While facing my health issues has been scary and painful, it has also been an adventure that continues to show me the power of gratitude, self-care, support, and working together. It is quite surreal to recall the whirlwind of hospital beds, doctors, nurses, specialists, ambulance rides, daily bloodwork, neurological examinations, imaging tests, and procedures. I am grateful to no longer be confined to bedrest and tethered to all the cords that made it challenging to sleep, move around, shower, and go to the bathroom—heart rate monitor, blood pressure monitor, IV line, oxygen sensor, and compression devices to prevent blood clots. I am grateful for the ability to go outside and feel the wind and sunshine whenever I want, instead of only when being wheeled out on a gurney to take an ambulance from one hospital to another. I am grateful to have access to high quality medical care, and I am so grateful for all of the people who have helped me out along the way. I have interacted with neurologists, vascular surgeons, anesthesiologists, medical imaging technicians, EMTs with the ambulance services, hematologists, phlebotomists, receptionists, and hospital staff including cleaning crews, kitchen staff, administrative personnel, volunteers, medical students, residents, and fellows. In the medical realm as well as in my personal life and school environment, I was truly able to witness the village of humanity at work. Knowing that there is a social structure in place to support and guide each other through challenges that may arise in any of our lives has helped me to make peace with the fact that there will always be elements outside of my control. Like the human body, our society and communities are such delicate, complicated, incredible networks of moving parts that never cease to astound me. I am now able to embrace the unknown and move forward, day by day.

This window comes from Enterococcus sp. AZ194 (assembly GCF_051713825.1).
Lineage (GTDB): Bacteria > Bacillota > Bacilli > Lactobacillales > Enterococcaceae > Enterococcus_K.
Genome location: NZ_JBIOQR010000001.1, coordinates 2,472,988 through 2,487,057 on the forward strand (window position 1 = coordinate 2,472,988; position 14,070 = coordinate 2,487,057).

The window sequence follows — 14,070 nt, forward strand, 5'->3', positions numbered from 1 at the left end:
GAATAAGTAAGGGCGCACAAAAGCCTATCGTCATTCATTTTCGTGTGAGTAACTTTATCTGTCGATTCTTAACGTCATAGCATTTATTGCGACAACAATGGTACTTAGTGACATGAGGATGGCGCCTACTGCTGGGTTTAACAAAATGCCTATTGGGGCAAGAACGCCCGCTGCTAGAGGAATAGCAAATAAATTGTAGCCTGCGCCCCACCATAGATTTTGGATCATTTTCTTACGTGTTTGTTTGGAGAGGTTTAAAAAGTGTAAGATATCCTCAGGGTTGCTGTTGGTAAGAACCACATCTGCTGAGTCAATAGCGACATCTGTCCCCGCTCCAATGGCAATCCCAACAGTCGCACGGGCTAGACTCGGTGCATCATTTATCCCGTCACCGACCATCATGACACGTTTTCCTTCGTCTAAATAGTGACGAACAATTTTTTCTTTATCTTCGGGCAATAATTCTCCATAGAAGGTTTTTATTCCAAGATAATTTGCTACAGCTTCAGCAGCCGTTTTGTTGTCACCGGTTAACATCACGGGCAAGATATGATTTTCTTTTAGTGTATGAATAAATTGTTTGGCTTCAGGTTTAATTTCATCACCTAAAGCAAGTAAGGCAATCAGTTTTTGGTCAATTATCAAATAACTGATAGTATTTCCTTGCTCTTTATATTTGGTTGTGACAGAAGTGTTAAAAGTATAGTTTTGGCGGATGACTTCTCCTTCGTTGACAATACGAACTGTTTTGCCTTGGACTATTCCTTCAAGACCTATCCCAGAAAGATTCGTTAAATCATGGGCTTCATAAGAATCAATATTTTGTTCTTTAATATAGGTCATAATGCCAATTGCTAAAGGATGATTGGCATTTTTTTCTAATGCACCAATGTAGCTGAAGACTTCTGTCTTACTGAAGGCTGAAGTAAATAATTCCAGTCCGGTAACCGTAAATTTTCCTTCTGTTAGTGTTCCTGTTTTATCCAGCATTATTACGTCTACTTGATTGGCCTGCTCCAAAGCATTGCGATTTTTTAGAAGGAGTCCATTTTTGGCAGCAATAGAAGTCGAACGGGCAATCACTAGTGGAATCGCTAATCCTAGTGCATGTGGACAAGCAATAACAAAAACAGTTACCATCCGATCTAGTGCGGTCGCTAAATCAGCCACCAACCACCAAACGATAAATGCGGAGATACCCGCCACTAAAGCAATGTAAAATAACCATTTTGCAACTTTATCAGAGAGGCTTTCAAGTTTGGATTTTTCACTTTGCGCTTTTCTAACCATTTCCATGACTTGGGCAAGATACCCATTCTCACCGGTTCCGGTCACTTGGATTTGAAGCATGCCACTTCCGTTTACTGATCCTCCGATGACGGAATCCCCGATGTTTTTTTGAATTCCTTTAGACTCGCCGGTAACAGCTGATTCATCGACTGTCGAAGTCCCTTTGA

I was lucky. I had only a small stroke called a TIA (transient ischemic attack) that did not cause any lasting neurological damage. And YOU GUYS -- as many of you already know -- a little over 6 months after the stroke, I made it to my wedding!!! Without ending up in the hospital or covered in red blotchy hives!! It was amazing. My gratitude never ceases. 🙏
~ Mia ~
|(It's just a sensor that monitors|
my blood oxygen levels)
|Company / Entertainment|
|After moving out of the ICU, this was my view of the Medical Center at night.|
|If I was going to have to wear a |
medical ID for the rest of my life, I
figured I might as well get a pretty one.
|Band-aid upgrade from Mom|
|6/23/2017: Back in the ER. |
This was after the IV steroids
helped my hives subside.
|Hospital follow-up: full body MRI with contrast.|
|6-month MRI scans of head & neck.|
Y'all, I've had enough of the hospital gowns.
|Cool ceiling in the MRI room|
Different color every week.
|6/07/2017: Went to a presentation by my vascular surgeon, Dr. Jeremiah Johnson.|
|When taking Coumadin (warfarin),|
Vitamin K interferes with the
effectiveness of the drug to thin the blood.
I really missed having salads!
Coming soon.... wedding post! 👰🤵💗